MILAN -- Paolo Maldini admitted he didn't know how AC Milan's players would react after Sunday's Derby della Madonnina. The mental scars that came from losing a game 4-2, after going in at half-time 2-0 up and playing the best football they had played all season, were still fresh.
"The game against Inter could have killed us," Maldini said. "Instead, it's my opinion that out of that night came a new beginning for the rest of our campaign."
Thursday night's Coppa Italia semifinal 1-1 draw against Juventus (stream a replay in U.S. on ESPN+) aroused some feelings of regret in Milan's technical director. Victory had once again eluded his team, though judging by the performance, the conviction that Milan are on the right path is steadily percolating.
"The spirit has changed. You can't dispute that," Maldini insisted.
Milan backed up what they did in the first half against Inter. The curiosity lay in whether it could be sustained over 90 minutes and what might happen if Juventus were suddenly to spark into life.
Before the game, much of the attention had fallen on Cristiano Ronaldo and Zlatan Ibrahimovic. In the end, another veteran stole the show. If Juventus are still in this tie, they owe it to the 42-year-old Gigi Buffon. Not for the first time this season, the man wearing the gloves for the Old Lady finished with the Man of the Match award in his hands.
Milan kept him busy throughout; Buffon's opposite number and successor in the national team, Gigio Donnarumma, was not. Aside from needing to get down low to stop a Juan Cuadrado drive billowing the netting inside his far post, the vastly experienced 20-year-old had little to occupy him from open play.
Milan took the lead just after the hour through renaissance man Ante Rebic. Written off as a flop when the season entered its winter break, the World Cup runner-up with Croatia has now scored five goals and assisted another in his last five games.
"He came back with more determination and enthusiasm," Milan coach Stefano Pioli explained. "He's been more receptive to what we're doing. Changing how we play and where he plays has helped. Mentally and physically, he's in incredible shape. Ante's becoming a big player for us."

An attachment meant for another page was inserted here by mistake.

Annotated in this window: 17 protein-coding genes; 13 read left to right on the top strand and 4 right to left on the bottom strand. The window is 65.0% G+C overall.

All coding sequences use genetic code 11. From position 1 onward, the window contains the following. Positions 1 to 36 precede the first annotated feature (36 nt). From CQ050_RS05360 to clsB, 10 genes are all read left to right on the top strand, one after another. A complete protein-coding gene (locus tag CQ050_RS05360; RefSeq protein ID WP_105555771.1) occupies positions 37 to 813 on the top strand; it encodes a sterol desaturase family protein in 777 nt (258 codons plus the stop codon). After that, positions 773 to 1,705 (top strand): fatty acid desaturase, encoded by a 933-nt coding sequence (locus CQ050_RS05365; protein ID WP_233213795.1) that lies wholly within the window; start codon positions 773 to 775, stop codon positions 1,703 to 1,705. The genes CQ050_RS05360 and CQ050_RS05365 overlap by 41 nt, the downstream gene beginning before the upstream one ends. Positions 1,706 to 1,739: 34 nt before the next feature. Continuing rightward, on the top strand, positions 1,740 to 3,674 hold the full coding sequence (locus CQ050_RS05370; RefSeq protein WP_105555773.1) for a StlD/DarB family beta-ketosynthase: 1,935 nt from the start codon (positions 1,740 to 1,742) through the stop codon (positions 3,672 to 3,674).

Juve boss Maurizio Sarri was less than impressed with how his players defended the situation. It felt as though their focus was on Ibra, the ball and no one else.
"We're conceding goals in quite avoidable circumstances," Sarri said. "The cross into the box was slow; it looked easy to defend to me. But this is another one of the aspects we're struggling to improve."
Juventus have been playing 4-3-3 since the Napoli defeat on Jan. 26, although who he used and where they were deployed made Thursday night an interesting experiment. Aaron Ramsey played as a No. 8 for the first time since September and, substituted seconds after Rebic's goal, still doesn't look his best self in black and white. Sarri restored Cuadrado to a more attacking position, higher up on the right flank, and the Colombian did an OK job of attacking the space left by Milan's intrepid full-back Theo Hernandez. Cuadrado also had a penalty shout when Rebic clumsily caught him in the face with his arm shortly after giving Milan the lead.
But for the effervescent Paulo Dybala, Juventus were flat and created little to trouble Milan, even after Hernandez's red card 20 minutes from the end. Ronaldo was peripheral until his last-minute scissor kick struck Davide Calabria's arm and led referee Paolo Valeri to award a dubious penalty following an on-field review. The decision was contentious because of the similarities it bore with one which referee designator Nicola Rizzoli said was a mistake to give in a game between Cagliari and Brescia at the start of the season.
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Still, Ronaldo made no mistake from 12 yards and, quite remarkably, has now managed to score in every game he has played in this calendar year (that's 12 goals in his last eight appearances). By now it would come as some surprise if he didn't match Gabriel Batistuta and Fabio Quagliarella's record for the longest scoring streak in Serie A (11 consecutive games) when Juventus play Brescia this weekend.
"A team like ours can't be satisfied with coming here, giving away too many chances and having to get back into the game," Juve defender Leonardo Bonucci said after the game. "We have to step it up, do more and be more compact. We need more from everyone. ... We have to start moving the ball quicker. We can't afford to fall in love with it. We've got match-winners in the final third and we have to get them the ball."
A recurring issue, though, is Juventus' lack of presence in the penalty area. Ronaldo is often out on the left side; Dybala likes to come short; Sarri's favoured option on the right, Douglas Costa, is all too often out injured. No one is breaking into the box from midfield. Juventus should be getting better at this stage of the season, but instead it feels like they're regressing.
"We were making good progress up until 20 days ago," Sarri said. "At the moment, though, we're going through a phase in which we're finding it hard to carry on improving."
On the bright side for Juve, Zlatan and Theo -- arguably Milan's two best players -- will be suspended for the second leg of the semifinal. Relegation fodder Brescia and SPAL are up next in Serie A, while Champions League knockout-round opponents Lyon still find themselves a midtable side in Ligue 1.
The treble remains in play, but Sarri has yet to justify the decision to move on from Massimiliano Allegri and, after irking the Italian post office this week, it's pertinent to wonder when he will deliver. So far the quality of football expected of him seems lost in the mail.